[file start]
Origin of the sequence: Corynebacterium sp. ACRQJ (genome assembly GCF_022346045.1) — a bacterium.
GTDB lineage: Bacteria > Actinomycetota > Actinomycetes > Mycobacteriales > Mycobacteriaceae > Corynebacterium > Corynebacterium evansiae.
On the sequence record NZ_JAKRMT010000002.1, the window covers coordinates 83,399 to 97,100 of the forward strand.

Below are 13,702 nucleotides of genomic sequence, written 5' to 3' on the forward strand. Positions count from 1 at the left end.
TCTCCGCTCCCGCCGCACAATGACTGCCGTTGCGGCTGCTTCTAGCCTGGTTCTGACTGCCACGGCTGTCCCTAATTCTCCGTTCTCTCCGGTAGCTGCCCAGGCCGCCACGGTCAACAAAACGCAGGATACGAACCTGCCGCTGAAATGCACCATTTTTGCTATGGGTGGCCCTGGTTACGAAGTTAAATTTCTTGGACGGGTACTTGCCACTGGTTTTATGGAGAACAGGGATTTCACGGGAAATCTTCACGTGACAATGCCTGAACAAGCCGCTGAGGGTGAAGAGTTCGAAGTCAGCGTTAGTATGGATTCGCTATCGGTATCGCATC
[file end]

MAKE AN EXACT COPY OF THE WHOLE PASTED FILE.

Origin of the sequence: Corynebacterium sp. ACRQJ (genome assembly GCF_022346045.1) — a bacterium.
GTDB lineage: Bacteria > Actinomycetota > Actinomycetes > Mycobacteriales > Mycobacteriaceae > Corynebacterium > Corynebacterium evansiae.
On the sequence record NZ_JAKRMT010000002.1, the window covers coordinates 83,399 to 97,100 of the forward strand.

Below are 13,702 nucleotides of genomic sequence, written 5' to 3' on the forward strand. Positions count from 1 at the left end.
TCTCCGCTCCCGCCGCACAATGACTGCCGTTGCGGCTGCTTCTAGCCTGGTTCTGACTGCCACGGCTGTCCCTAATTCTCCGTTCTCTCCGGTAGCTGCCCAGGCCGCCACGGTCAACAAAACGCAGGATACGAACCTGCCGCTGAAATGCACCATTTTTGCTATGGGTGGCCCTGGTTACGAAGTTAAATTTCTTGGACGGGTACTTGCCACTGGTTTTATGGAGAACAGGGATTTCACGGGAAATCTTCACGTGACAATGCCTGAACAAGCCGCTGAGGGTGAAGAGTTCGAAGTCAGCGTTAGTATGGATTCGCTATCGGTATCGCATC